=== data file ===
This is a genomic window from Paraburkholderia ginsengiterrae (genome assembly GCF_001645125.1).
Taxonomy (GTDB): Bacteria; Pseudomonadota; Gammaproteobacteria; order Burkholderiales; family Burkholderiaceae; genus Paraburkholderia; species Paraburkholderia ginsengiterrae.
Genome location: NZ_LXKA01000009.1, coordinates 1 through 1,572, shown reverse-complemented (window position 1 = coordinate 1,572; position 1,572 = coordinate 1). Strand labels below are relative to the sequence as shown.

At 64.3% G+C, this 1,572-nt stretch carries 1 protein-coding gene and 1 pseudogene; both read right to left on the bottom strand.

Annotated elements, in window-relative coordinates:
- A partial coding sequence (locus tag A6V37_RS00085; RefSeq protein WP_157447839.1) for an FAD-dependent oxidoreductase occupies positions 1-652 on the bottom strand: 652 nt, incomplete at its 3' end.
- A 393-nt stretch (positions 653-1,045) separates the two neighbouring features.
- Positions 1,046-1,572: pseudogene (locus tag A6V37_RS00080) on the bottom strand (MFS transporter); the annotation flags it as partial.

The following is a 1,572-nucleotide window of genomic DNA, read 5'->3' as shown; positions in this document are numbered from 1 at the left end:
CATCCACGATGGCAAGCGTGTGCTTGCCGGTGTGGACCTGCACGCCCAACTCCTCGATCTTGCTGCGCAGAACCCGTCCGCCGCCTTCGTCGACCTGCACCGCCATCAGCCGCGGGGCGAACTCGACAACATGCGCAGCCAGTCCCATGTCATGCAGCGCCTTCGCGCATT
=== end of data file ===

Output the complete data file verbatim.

This is a genomic window from Paraburkholderia ginsengiterrae (genome assembly GCF_001645125.1).
Taxonomy (GTDB): Bacteria; Pseudomonadota; Gammaproteobacteria; order Burkholderiales; family Burkholderiaceae; genus Paraburkholderia; species Paraburkholderia ginsengiterrae.
Genome location: NZ_LXKA01000009.1, coordinates 1 through 1,572, shown reverse-complemented (window position 1 = coordinate 1,572; position 1,572 = coordinate 1). Strand labels below are relative to the sequence as shown.

At 64.3% G+C, this 1,572-nt stretch carries 1 protein-coding gene and 1 pseudogene; both read right to left on the bottom strand.

Annotated elements, in window-relative coordinates:
- A partial coding sequence (locus tag A6V37_RS00085; RefSeq protein WP_157447839.1) for an FAD-dependent oxidoreductase occupies positions 1-652 on the bottom strand: 652 nt, incomplete at its 3' end.
- A 393-nt stretch (positions 653-1,045) separates the two neighbouring features.
- Positions 1,046-1,572: pseudogene (locus tag A6V37_RS00080) on the bottom strand (MFS transporter); the annotation flags it as partial.

The following is a 1,572-nucleotide window of genomic DNA, read 5'->3' as shown; positions in this document are numbered from 1 at the left end:
CATCCACGATGGCAAGCGTGTGCTTGCCGGTGTGGACCTGCACGCCCAACTCCTCGATCTTGCTGCGCAGAACCCGTCCGCCGCCTTCGTCGACCTGCACCGCCATCAGCCGCGGGGCGAACTCGACAACATGCGCAGCCAGTCCCATGTCATGCAGCGCCTTCGCGCATT